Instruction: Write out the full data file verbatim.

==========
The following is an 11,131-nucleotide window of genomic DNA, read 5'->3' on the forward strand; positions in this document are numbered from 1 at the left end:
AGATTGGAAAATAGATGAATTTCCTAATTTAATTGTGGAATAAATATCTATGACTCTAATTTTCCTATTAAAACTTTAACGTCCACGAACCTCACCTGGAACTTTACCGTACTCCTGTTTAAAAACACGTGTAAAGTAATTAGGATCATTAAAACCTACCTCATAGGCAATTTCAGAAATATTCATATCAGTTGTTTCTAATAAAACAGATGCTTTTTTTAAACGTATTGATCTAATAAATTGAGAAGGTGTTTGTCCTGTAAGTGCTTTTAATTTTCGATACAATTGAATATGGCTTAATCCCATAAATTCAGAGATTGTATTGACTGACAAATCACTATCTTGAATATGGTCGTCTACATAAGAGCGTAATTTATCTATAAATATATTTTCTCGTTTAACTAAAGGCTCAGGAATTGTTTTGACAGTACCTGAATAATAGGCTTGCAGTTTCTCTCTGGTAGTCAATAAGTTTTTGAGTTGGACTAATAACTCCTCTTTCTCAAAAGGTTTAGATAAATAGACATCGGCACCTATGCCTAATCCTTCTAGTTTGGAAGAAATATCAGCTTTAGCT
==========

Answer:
The following is an 11,131-nucleotide window of genomic DNA, read 5'->3' on the forward strand; positions in this document are numbered from 1 at the left end:
AGATTGGAAAATAGATGAATTTCCTAATTTAATTGTGGAATAAATATCTATGACTCTAATTTTCCTATTAAAACTTTAACGTCCACGAACCTCACCTGGAACTTTACCGTACTCCTGTTTAAAAACACGTGTAAAGTAATTAGGATCATTAAAACCTACCTCATAGGCAATTTCAGAAATATTCATATCAGTTGTTTCTAATAAAACAGATGCTTTTTTTAAACGTATTGATCTAATAAATTGAGAAGGTGTTTGTCCTGTAAGTGCTTTTAATTTTCGATACAATTGAATATGGCTTAATCCCATAAATTCAGAGATTGTATTGACTGACAAATCACTATCTTGAATATGGTCGTCTACATAAGAGCGTAATTTATCTATAAATATATTTTCTCGTTTAACTAAAGGCTCAGGAATTGTTTTGACAGTACCTGAATAATAGGCTTGCAGTTTCTCTCTGGTAGTCAATAAGTTTTTGAGTTGGACTAATAACTCCTCTTTCTCAAAAGGTTTAGATAAATAGACATCGGCACCTATGCCTAATCCTTCTAGTTTGGAAGAAATATCAGCTTTAGCT